Saltwater fishing license would cost $15 per year RALEIGH – A state House finance committee Tuesday approved a bill that would give control of proceeds from a saltwalter recreational fishing license to a bulked-up Marine Fisheries Commission.
The $15-per-year license would go into effect Jan. 1, 2007, and bring in about $19.4 million annually that the commission could authorize for projects to manage, restore and enhance marine resources, state officials estimate.
Fisheries officials were happy with the legislation.
“It’s hard to make it better from my perspective,” said Preston Pate, director of the state Division of Marine Fisheries.
“It addresses the vast majority of concerns we had with last year’s bill,” said commission Chairman Jimmy Johnson.
It also tackles issues Johnson, Pate and others raised about a state Senate version of the bill that gives the Wildlife Resources Commission oversight of the license money.
It was not a change the Coastal Conservation Association of North Carolina necessarily wanted to see, said Mike Ward, president of the CCA. The sportsfishing organization has, in the past, opposed giving authority over the money to any board with commercial fishing membership.
However, Ward spoke in favor of the finance committee’s bill Tuesday.
“The money and the data are more important than us,” Ward said. “We just want to get it through the House and hopefully we’ll be able to express our opinion in a compromise.”
Jerry Schill, president of the New Bern-based North Carolina Fisheries Association, said his commercial fishing lobbying group still opposes the license, but this version is much better than others.
“That’s about the best system I’ve seen,” Schill said.
The legislation adds four members to the Marine Fisheries Commission. Two would be appointed by the House speaker and two by the Senate president pro-tem.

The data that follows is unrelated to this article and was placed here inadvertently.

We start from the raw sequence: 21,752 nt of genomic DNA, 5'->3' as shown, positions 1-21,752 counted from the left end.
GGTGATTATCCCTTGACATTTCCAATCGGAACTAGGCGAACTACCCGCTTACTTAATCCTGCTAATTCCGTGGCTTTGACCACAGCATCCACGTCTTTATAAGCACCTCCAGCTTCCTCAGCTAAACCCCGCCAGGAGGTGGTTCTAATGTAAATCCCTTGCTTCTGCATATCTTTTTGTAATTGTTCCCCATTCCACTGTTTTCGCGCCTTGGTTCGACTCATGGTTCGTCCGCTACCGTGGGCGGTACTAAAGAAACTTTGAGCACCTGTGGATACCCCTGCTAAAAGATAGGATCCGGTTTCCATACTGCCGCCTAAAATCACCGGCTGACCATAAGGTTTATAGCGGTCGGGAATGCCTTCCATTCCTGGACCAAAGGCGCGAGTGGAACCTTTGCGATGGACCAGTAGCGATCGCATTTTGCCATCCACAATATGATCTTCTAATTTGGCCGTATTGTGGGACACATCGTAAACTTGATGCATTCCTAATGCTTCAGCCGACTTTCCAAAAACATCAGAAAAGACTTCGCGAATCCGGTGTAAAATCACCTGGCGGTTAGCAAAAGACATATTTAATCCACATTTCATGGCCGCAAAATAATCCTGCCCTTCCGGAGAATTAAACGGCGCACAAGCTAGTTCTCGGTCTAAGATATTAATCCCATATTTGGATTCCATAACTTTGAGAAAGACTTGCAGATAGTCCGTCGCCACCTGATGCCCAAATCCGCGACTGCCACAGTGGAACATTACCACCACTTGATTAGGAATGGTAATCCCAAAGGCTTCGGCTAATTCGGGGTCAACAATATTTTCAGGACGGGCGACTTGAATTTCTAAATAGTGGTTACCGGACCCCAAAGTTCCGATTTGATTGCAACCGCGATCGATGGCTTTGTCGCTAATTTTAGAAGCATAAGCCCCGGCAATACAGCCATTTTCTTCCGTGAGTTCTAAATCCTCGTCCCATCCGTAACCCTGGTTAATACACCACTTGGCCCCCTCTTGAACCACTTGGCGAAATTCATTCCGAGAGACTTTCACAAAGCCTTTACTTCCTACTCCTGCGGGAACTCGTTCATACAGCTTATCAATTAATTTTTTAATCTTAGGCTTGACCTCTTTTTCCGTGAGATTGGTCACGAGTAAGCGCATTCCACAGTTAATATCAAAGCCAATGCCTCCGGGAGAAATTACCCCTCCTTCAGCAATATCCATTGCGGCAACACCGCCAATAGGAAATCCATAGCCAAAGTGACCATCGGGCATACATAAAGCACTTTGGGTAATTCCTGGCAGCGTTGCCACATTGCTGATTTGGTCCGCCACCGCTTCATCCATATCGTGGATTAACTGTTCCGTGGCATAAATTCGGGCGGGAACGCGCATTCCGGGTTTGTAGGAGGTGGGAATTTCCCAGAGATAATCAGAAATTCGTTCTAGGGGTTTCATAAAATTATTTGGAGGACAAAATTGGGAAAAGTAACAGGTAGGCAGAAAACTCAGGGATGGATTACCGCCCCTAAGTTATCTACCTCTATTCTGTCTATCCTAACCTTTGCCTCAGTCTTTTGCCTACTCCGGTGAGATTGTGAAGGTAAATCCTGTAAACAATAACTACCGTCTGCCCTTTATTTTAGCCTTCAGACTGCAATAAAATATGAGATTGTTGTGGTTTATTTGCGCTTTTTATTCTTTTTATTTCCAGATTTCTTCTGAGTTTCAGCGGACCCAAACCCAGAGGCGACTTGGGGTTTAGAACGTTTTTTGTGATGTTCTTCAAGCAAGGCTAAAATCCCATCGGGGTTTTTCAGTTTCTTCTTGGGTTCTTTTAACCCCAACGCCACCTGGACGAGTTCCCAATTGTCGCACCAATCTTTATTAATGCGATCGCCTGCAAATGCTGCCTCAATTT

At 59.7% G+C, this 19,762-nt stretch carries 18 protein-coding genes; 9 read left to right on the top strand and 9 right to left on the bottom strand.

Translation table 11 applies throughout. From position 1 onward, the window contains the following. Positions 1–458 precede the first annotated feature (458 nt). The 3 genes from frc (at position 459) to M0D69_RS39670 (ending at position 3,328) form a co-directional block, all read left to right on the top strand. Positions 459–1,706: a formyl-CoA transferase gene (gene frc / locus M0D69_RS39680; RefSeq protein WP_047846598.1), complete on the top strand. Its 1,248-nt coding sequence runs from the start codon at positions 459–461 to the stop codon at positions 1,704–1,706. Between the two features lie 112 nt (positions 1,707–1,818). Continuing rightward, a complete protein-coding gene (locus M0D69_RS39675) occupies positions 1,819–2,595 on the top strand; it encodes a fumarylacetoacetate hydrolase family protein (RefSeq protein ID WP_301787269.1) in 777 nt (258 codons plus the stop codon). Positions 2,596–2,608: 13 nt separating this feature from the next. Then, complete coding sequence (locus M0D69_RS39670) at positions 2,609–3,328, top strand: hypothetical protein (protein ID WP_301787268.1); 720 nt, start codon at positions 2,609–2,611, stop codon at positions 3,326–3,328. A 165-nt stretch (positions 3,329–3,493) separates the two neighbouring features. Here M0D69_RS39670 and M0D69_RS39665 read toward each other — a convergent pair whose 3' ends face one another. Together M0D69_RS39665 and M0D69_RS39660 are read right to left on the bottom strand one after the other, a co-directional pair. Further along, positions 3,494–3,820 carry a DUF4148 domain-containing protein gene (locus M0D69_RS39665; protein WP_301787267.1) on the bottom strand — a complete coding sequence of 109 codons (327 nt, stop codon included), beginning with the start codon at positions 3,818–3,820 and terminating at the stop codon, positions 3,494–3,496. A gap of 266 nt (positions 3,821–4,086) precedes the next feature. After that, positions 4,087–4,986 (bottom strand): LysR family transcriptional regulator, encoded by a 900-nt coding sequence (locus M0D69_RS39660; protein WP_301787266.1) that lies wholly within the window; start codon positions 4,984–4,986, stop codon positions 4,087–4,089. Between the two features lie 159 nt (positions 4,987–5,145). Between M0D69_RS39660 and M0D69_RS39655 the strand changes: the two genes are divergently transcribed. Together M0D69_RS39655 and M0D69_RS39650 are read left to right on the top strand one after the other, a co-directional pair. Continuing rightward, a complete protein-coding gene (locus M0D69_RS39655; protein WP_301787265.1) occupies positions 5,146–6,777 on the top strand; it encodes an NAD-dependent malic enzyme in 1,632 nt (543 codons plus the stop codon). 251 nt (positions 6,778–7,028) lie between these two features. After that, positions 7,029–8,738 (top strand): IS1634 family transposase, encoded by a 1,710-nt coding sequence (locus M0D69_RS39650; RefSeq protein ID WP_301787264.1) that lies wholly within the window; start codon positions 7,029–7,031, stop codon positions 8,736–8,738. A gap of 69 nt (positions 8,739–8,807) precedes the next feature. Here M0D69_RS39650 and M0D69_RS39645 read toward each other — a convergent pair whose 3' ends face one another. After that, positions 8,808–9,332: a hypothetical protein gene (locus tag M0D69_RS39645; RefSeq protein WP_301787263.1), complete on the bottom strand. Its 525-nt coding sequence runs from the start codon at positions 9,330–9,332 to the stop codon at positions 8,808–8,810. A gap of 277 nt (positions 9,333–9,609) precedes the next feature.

Rep. William Wainwright, D-Craven, Finance Committee co-chairman, said some legislators have expressed worries about the current composition of the commission. He said the concern stems from some of the decisions the board has made, but he would not be more specific.
“We hope that through some communication between the appointing officials that they can appoint people to the commission that truly have an interest in fisheries and would be committed the success of the various fishing plans and make sure that the marine fisheries commission run effectively and efficiently,” Wainwright said.
The bill still must be passed by the entire House and then go back to the Senate for approval of the changes. Provisions in both the House and Senate budget bills would repeal a current state law establishing a saltwater fishing license if no agreement can be reached.
Under that law, as of Jan. 1, 2006, anyone older than age 18 who fishes coastal waters of the state would be required to purchase a $15-a-year license or a one-week license for $1.
The bill approved by the committee Tuesday seeks to amend that law, keeping the $15-a-year annual fee but upping the price to $30 for non-residents. It replaces the $1 one-week license with a 10-day license that would cost $5 for residents and $10 for non-residents.
It also sets up unified licenses to cover both coastal and inland fishing and hunting in the state.
Those younger than age 16 would not need a license to fish, and those who hold certain lifetime fishing licenses issued by the Wildlife Resources Commission prior to Jan. 1, 2005, would be exempt from the saltwater license requirement. Charter boat operators and pier owners would be able to purchase a blanket license to cover their customers.
Patricia Smith can be reached at firstname.lastname@example.org or by calling (252) 808-2275.